LIVERMORE -- In 1982, newly ordained Livermore deacon Dave Rezendes set up a modest elf village at his home to celebrate Christmas. He had no way of knowing then that he'd begun a tradition that would last for three decades, outshining even some of the nation's largest displays.
"It had nothing to do with being ordained; I just put up a few lights," Rezendes said. "It grew from there."
Now with 345,000 lights, the elaborate spectacle at "Casa del Pomba" -- Rezendes' home at 352 Hillcrest Ave. -- draws about 40,000 visitors a year and has been featured on cable and international TV. In 2003, HGTV ranked it among the 10 biggest home displays in the U.S.
It dwarfs the National Christmas Tree and its 80,000
Though he has been encouraged to go after the world's top spot, Rezendes says it's not about being the biggest or the best.
"It's about getting people in the Christmas spirit," he said. "It makes more of an impact than we realize."
Rezendes, who serves at St. Michael's Catholic Church in Livermore, has collected lots of stories over the years. One unemployed and depressed man told him the display changed his life. A woman whose husband had died in a car crash cried tears of joy upon returning to a spot they had both loved. Another woman, beaten black and purple, dropped to her
Even the nonreligious, Rezendes said, report being drawn in by "a presence."
"[The beauty] is in the hearts and minds of the visitors," Rezendes said. "The children, when you see their eyes, you know it's worth it."
On opening night, Friday, crowds braved the rain for a procession led by the St. Michael's choir. Rezendes read a short passage from the Bible, blessing the lights. Then the gates opened. The choir led dozens of attendees in a chorus of carols as a steady stream of visitors toured the site's buildings, viewing the intricate scenes behind their windows. Each year's theme is unique; this year it's "Elfland," complete with an elf-staffed university, barbershop and dormitory.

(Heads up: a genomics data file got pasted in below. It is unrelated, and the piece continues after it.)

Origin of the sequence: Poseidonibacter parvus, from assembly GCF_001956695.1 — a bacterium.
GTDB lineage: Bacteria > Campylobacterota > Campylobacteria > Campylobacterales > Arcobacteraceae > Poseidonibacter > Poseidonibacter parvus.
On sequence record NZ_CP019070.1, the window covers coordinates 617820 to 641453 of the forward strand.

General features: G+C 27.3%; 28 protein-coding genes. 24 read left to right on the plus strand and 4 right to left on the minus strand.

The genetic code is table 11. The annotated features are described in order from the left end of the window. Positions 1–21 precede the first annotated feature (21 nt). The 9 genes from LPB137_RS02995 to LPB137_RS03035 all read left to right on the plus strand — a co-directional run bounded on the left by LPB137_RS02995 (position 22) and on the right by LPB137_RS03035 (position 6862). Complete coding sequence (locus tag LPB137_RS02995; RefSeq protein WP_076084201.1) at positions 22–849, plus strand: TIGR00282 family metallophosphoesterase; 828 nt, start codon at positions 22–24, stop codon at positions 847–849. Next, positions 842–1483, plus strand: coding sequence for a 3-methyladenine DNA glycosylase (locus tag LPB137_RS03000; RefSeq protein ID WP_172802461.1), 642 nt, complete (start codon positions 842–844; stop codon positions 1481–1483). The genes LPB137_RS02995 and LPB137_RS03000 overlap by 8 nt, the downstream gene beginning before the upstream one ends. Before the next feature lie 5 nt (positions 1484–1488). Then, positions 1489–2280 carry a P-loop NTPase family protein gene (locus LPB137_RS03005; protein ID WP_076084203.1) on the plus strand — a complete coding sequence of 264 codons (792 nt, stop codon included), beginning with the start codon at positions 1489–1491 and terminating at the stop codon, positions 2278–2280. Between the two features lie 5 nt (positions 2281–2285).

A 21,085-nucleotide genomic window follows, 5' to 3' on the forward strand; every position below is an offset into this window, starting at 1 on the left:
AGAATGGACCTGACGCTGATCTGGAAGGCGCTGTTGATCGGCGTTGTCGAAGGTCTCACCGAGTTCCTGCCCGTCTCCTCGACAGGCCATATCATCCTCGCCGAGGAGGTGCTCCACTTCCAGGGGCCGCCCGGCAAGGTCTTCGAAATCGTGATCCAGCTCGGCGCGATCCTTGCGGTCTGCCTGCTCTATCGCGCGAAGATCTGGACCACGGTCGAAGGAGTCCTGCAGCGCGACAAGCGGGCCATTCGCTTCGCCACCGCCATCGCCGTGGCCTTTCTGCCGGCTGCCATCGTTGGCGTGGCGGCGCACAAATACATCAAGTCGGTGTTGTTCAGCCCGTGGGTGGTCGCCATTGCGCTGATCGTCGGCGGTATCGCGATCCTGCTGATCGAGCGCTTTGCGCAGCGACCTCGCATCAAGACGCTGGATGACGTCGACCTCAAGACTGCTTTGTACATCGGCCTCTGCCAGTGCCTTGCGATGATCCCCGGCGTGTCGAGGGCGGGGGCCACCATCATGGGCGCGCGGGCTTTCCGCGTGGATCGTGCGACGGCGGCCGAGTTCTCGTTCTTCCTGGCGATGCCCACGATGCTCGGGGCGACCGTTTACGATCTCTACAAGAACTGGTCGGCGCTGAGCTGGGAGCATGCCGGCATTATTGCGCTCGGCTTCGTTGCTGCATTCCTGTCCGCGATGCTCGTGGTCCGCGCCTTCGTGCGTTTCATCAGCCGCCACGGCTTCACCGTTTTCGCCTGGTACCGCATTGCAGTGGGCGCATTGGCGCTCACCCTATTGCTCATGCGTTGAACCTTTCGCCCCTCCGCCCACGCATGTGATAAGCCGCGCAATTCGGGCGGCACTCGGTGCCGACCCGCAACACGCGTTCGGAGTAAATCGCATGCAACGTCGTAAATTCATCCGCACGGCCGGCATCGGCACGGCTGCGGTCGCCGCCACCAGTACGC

"If you just drive by, you're going to miss it," Rezendes said. "There's so much you can take in."
Audrey Hodges and her husband, Ernie, have lived across the street from Rezendes since the 1960s, enjoying a front row seat to all 30 displays. She said they've never been bothered by noise or crowds, and she still views the lights from their porch almost every night.
"I think it's great," she said. "I've never heard any
The display's popularity is evidenced by CaliforniaChristmasLights.com, a website that lets users rate home light displays. Livermore resident Alex Dourov runs it and says this year voters are ranking it fifth-best in California.
"Based on the comments and emails I get, everyone truly says Deacon Dave's is the best in the Bay Area, and it's probably also the biggest," Dourov said.
Volunteers began the Herculean task of installing the lights on Labor Day weekend, working until opening night. Rezendes said he's about to max out the 400 amp transformer PG&E installed to accommodate his power demands, unless he switches to LEDs.
Casa del Pomba -- "House of the Dove" in Portuguese -- boasts 44 Christmas trees, plus a model train, a nativity scene and the "Proposal Bridge."
By the deacon's count, the bridge has seen 56 wedding proposals -- not all successful. One Canadian man flew in to pop the question to his girlfriend. Much to his and his family's surprise, she said no. He said goodbye and left for home.
"We've had a lot of proposals, but there's no guarantees," Rezendes said.
The grounds are open nightly until New Year's Day. Rezendes doesn't charge admission and pays for his own electricity, but does accept donations for Santa's Secret Service, which provides gifts to the needy.
"It's my wish that people will find that sense of peace and sense of hope that the season brings," he said.
Contact Jeremy Thomas at 925-847-2184 or follow him at Twitter.com/jet_bang.
"Casa del Pomba" is at 352 Hillcrest Ave., Livermore. The display is open 6 to 9 p.m. Sunday-Thursday, and 6 to 10 p.m. Friday and Saturday. From Dec. 26 to Jan. 1, hours will be 6 to 9 p.m. Gates are open Christmas Eve and Christmas Day from 6 to 10 p.m. and on New Year's Eve from 6 to 8 p.m.